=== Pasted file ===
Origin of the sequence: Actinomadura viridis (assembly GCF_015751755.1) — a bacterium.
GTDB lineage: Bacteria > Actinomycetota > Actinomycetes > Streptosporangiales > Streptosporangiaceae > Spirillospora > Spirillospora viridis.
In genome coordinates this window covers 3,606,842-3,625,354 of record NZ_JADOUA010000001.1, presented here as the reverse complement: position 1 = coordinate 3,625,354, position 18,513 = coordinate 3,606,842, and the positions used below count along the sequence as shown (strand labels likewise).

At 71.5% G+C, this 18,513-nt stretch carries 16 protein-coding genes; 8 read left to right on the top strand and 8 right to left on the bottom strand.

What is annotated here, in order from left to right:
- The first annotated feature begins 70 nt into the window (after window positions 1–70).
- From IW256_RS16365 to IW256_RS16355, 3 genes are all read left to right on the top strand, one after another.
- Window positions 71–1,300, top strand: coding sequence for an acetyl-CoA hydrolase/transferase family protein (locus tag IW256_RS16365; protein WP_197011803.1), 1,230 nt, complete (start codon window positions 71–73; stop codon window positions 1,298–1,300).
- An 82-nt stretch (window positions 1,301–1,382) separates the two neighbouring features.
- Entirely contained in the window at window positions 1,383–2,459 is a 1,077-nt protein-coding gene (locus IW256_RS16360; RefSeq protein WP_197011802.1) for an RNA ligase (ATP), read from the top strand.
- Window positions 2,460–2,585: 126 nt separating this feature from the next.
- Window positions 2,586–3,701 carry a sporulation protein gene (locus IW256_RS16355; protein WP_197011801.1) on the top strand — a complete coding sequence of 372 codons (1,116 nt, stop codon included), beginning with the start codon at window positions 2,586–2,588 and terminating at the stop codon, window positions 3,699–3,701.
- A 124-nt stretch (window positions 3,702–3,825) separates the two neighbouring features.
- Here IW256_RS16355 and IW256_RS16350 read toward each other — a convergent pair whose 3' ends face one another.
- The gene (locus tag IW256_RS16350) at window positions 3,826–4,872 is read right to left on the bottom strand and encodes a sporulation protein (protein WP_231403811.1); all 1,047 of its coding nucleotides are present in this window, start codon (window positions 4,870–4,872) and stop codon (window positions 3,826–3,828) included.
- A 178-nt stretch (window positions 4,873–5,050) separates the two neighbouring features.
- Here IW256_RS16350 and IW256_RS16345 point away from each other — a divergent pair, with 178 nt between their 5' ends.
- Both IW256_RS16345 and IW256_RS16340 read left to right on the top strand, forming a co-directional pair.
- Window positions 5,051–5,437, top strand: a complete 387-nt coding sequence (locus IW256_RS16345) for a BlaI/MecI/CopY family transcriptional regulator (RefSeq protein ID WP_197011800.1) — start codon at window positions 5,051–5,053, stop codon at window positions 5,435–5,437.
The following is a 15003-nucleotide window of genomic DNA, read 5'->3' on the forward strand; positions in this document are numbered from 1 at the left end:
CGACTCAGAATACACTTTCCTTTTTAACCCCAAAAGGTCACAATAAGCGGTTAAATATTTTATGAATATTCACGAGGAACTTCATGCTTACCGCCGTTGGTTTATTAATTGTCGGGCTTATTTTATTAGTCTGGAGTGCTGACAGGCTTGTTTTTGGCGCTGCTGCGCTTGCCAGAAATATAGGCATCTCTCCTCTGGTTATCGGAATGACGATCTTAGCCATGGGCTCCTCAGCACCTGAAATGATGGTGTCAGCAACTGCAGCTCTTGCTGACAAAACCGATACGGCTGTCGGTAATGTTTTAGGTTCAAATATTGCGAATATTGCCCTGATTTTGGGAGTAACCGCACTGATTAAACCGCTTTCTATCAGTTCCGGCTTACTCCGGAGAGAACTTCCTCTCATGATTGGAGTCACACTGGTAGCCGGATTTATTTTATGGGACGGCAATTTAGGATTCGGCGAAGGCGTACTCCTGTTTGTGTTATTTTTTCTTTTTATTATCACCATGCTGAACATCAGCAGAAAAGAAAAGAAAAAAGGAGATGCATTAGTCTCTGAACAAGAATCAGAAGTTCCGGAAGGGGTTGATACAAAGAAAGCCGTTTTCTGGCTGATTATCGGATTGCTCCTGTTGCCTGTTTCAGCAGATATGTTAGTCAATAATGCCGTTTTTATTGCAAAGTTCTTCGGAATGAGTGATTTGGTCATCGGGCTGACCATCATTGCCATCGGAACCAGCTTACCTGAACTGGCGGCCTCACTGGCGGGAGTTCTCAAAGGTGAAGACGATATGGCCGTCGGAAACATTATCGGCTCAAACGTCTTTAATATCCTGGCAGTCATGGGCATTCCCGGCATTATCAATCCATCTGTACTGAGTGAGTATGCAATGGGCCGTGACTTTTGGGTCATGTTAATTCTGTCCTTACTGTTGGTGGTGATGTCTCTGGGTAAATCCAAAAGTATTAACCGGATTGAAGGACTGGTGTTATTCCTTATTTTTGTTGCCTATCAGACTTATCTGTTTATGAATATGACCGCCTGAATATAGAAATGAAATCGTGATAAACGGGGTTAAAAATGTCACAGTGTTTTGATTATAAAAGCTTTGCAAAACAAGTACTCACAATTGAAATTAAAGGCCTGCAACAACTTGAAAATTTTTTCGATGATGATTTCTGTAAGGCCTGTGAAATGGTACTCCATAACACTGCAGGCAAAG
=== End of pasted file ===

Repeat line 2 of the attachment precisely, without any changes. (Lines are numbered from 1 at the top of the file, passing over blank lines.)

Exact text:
GTDB lineage: Bacteria > Actinomycetota > Actinomycetes > Streptosporangiales > Streptosporangiaceae > Spirillospora > Spirillospora viridis.